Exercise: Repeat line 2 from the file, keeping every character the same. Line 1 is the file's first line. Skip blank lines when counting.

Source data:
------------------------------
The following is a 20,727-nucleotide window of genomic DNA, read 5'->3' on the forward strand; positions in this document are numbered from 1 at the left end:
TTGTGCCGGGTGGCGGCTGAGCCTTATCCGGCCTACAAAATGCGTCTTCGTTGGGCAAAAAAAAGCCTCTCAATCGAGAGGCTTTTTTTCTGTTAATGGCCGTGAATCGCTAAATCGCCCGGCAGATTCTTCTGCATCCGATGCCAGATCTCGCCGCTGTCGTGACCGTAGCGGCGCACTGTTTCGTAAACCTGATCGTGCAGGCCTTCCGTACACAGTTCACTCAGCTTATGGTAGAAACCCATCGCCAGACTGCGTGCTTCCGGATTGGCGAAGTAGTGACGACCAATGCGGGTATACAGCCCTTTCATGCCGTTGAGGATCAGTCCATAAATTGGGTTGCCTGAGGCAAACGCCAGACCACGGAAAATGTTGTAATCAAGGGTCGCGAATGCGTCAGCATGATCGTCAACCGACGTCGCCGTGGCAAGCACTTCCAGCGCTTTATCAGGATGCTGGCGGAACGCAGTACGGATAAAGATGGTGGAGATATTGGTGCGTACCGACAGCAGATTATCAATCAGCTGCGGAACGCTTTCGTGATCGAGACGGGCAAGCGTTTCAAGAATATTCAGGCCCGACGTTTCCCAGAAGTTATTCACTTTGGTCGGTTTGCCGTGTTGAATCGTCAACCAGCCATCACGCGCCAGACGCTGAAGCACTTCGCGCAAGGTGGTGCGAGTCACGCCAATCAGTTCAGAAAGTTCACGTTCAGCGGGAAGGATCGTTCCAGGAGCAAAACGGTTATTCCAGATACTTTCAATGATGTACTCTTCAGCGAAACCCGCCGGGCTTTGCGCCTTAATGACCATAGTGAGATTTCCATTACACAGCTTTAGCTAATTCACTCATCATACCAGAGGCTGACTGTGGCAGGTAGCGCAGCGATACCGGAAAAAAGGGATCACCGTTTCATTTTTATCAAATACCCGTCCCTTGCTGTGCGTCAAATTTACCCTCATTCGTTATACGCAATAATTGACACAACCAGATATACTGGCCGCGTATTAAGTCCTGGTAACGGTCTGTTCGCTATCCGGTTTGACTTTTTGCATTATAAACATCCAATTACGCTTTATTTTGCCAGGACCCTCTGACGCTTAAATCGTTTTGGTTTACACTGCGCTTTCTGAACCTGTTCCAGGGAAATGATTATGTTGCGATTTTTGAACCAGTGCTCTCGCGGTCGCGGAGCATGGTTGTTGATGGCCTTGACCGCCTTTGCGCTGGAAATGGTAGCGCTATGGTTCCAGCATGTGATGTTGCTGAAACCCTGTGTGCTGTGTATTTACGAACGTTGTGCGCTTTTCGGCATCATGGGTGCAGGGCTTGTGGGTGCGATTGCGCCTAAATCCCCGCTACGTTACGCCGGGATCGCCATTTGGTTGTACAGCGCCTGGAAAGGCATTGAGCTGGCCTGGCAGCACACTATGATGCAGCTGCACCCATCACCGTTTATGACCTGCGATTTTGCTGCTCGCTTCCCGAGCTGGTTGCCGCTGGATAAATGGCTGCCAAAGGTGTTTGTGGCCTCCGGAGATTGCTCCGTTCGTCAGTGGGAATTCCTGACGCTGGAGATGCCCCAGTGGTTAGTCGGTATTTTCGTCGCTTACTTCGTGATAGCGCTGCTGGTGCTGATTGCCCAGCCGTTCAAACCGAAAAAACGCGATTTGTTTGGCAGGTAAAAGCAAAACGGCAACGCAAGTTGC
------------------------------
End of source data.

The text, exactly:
TTGTGCCGGGTGGCGGCTGAGCCTTATCCGGCCTACAAAATGCGTCTTCGTTGGGCAAAAAAAAGCCTCTCAATCGAGAGGCTTTTTTTCTGTTAATGGCCGTGAATCGCTAAATCGCCCGGCAGATTCTTCTGCATCCGATGCCAGATCTCGCCGCTGTCGTGACCGTAGCGGCGCACTGTTTCGTAAACCTGATCGTGCAGGCCTTCCGTACACAGTTCACTCAGCTTATGGTAGAAACCCATCGCCAGACTGCGTGCTTCCGGATTGGCGAAGTAGTGACGACCAATGCGGGTATACAGCCCTTTCATGCCGTTGAGGATCAGTCCATAAATTGGGTTGCCTGAGGCAAACGCCAGACCACGGAAAATGTTGTAATCAAGGGTCGCGAATGCGTCAGCATGATCGTCAACCGACGTCGCCGTGGCAAGCACTTCCAGCGCTTTATCAGGATGCTGGCGGAACGCAGTACGGATAAAGATGGTGGAGATATTGGTGCGTACCGACAGCAGATTATCAATCAGCTGCGGAACGCTTTCGTGATCGAGACGGGCAAGCGTTTCAAGAATATTCAGGCCCGACGTTTCCCAGAAGTTATTCACTTTGGTCGGTTTGCCGTGTTGAATCGTCAACCAGCCATCACGCGCCAGACGCTGAAGCACTTCGCGCAAGGTGGTGCGAGTCACGCCAATCAGTTCAGAAAGTTCACGTTCAGCGGGAAGGATCGTTCCAGGAGCAAAACGGTTATTCCAGATACTTTCAATGATGTACTCTTCAGCGAAACCCGCCGGGCTTTGCGCCTTAATGACCATAGTGAGATTTCCATTACACAGCTTTAGCTAATTCACTCATCATACCAGAGGCTGACTGTGGCAGGTAGCGCAGCGATACCGGAAAAAAGGGATCACCGTTTCATTTTTATCAAATACCCGTCCCTTGCTGTGCGTCAAATTTACCCTCATTCGTTATACGCAATAATTGACACAACCAGATATACTGGCCGCGTATTAAGTCCTGGTAACGGTCTGTTCGCTATCCGGTTTGACTTTTTGCATTATAAACATCCAATTACGCTTTATTTTGCCAGGACCCTCTGACGCTTAAATCGTTTTGGTTTACACTGCGCTTTCTGAACCTGTTCCAGGGAAATGATTATGTTGCGATTTTTGAACCAGTGCTCTCGCGGTCGCGGAGCATGGTTGTTGATGGCCTTGACCGCCTTTGCGCTGGAAATGGTAGCGCTATGGTTCCAGCATGTGATGTTGCTGAAACCCTGTGTGCTGTGTATTTACGAACGTTGTGCGCTTTTCGGCATCATGGGTGCAGGGCTTGTGGGTGCGATTGCGCCTAAATCCCCGCTACGTTACGCCGGGATCGCCATTTGGTTGTACAGCGCCTGGAAAGGCATTGAGCTGGCCTGGCAGCACACTATGATGCAGCTGCACCCATCACCGTTTATGACCTGCGATTTTGCTGCTCGCTTCCCGAGCTGGTTGCCGCTGGATAAATGGCTGCCAAAGGTGTTTGTGGCCTCCGGAGATTGCTCCGTTCGTCAGTGGGAATTCCTGACGCTGGAGATGCCCCAGTGGTTAGTCGGTATTTTCGTCGCTTACTTCGTGATAGCGCTGCTGGTGCTGATTGCCCAGCCGTTCAAACCGAAAAAACGCGATTTGTTTGGCAGGTAAAAGCAAAACGGCAACGCAAGTTGC